Movement matters: Effects of motion and mimicry on perception of similarity and closeness in robot-mediated communication

Mina Choi, Rachel Kornfield, Leila Takayama, Bilge Mutlu

Research output: Chapter in Book/Report/Conference proceedingConference contribution

12 Scopus citations

Abstract

In face-to-face interaction, moving with and mimicking the body movements of communication partners has been widely demonstrated to affect interpersonal processes, including feelings of affiliation and closeness. In this paper, we examine effects of movement and mimicry in robot-mediated communication. Participants were instructed to get to know their partner, a confederate, who interacted with them via a telepresence robot. The robot either (a) mimicked the participant's body orientation (mimicry condition), (b) mimicked pre-recorded movements of another participant (random movement condition), or (c) did not move during the interaction (static condition). Results showed that mimicry and random movement had similar effects on participants' perceptions of similarity and closeness to their partners and that these effects depend on the participant's gender and level of self-monitoring. The findings suggest that the social movements of a telepresence robot affect interpersonal processes and that these effects are shaped by individual differences.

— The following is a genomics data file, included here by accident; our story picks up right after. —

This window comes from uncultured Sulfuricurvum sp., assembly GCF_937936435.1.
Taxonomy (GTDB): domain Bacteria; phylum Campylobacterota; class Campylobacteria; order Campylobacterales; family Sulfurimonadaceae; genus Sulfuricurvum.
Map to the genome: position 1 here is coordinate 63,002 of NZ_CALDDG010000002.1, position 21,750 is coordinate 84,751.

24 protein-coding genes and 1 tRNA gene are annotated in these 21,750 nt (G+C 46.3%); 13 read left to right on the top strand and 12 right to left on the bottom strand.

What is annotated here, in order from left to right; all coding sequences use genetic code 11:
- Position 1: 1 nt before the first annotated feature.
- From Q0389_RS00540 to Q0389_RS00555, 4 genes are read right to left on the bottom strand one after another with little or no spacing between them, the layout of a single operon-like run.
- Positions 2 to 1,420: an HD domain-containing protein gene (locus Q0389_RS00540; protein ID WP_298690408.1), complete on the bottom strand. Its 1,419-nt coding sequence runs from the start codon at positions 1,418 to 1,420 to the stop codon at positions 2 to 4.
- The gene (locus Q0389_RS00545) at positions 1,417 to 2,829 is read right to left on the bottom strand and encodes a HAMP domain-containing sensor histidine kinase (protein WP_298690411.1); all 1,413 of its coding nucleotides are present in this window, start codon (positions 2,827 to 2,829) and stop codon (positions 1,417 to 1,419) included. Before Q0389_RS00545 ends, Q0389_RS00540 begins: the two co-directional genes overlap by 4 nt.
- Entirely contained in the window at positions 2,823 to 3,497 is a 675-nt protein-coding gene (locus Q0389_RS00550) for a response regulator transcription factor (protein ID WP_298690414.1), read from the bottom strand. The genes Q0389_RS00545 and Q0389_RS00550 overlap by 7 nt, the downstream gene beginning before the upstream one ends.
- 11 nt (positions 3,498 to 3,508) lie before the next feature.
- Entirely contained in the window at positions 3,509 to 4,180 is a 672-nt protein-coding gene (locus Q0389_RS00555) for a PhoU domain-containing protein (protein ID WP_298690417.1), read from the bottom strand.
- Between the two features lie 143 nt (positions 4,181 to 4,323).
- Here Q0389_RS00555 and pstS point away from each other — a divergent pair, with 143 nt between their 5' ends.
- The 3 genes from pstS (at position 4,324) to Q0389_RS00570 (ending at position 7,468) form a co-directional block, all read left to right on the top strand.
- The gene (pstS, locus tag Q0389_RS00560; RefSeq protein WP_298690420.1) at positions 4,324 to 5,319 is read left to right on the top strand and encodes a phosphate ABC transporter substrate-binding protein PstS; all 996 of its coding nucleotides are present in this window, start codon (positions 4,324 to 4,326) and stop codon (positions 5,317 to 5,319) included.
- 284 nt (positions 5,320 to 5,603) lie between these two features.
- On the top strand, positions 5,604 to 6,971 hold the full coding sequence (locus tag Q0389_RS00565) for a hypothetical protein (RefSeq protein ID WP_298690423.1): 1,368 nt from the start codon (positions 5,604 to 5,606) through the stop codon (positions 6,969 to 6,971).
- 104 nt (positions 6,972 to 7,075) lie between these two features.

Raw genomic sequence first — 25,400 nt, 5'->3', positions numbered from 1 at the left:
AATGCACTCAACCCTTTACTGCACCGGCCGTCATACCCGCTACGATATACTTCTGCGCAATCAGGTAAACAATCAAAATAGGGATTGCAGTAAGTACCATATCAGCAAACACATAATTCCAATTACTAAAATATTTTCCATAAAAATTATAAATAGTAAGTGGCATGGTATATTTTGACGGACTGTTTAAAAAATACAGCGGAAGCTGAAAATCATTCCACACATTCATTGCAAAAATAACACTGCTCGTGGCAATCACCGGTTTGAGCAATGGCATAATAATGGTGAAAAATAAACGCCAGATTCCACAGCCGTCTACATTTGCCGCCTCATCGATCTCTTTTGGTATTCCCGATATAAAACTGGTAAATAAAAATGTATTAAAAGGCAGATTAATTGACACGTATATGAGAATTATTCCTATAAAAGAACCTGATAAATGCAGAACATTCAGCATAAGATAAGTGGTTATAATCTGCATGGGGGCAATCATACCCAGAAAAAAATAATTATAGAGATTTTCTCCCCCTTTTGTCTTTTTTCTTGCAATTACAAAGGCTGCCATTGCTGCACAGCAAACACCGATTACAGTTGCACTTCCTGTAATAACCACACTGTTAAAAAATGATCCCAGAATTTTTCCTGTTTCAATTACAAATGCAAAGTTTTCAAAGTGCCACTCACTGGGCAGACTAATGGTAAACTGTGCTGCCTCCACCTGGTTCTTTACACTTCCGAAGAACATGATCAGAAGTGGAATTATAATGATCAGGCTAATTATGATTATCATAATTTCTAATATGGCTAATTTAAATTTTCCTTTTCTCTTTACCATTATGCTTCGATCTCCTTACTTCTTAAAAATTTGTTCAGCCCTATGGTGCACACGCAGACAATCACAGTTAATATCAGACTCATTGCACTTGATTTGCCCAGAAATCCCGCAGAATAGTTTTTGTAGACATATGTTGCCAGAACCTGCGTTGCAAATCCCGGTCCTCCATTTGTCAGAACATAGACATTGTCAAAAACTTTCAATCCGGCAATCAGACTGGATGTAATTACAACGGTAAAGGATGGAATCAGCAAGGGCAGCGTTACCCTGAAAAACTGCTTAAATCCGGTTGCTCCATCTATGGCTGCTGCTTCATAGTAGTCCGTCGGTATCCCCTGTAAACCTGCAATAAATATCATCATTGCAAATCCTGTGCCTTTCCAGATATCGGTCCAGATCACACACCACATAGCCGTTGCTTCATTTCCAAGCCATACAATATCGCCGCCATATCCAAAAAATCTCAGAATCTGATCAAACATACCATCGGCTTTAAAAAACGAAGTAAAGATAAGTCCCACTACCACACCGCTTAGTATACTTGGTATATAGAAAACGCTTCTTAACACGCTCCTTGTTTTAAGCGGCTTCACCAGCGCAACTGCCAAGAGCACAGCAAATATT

Original languageEnglish (US)
Title of host publicationCHI 2017 - Proceedings of the 2017 ACM SIGCHI Conference on Human Factors in Computing Systems
Subtitle of host publicationExplore, Innovate, Inspire
PublisherAssociation for Computing Machinery
Pages325-335
Number of pages11
ISBN (Electronic)9781450346559
DOIs
StatePublished - May 2 2017
Externally publishedYes
Event2017 ACM SIGCHI Conference on Human Factors in Computing Systems, CHI 2017 - Denver, United States
Duration: May 6 2017May 11 2017

Publication series

NameConference on Human Factors in Computing Systems - Proceedings
Volume2017-May

Other

Other2017 ACM SIGCHI Conference on Human Factors in Computing Systems, CHI 2017
CountryUnited States
CityDenver
Period5/6/175/11/17

Keywords

  • Affiliation
  • Closeness
  • Mimicry
  • Movement
  • Nonverbal behavior
  • Robot-mediated communication
  • Similarity
  • Telepresence robots

ASJC Scopus subject areas

  • Software
  • Human-Computer Interaction
  • Computer Graphics and Computer-Aided Design

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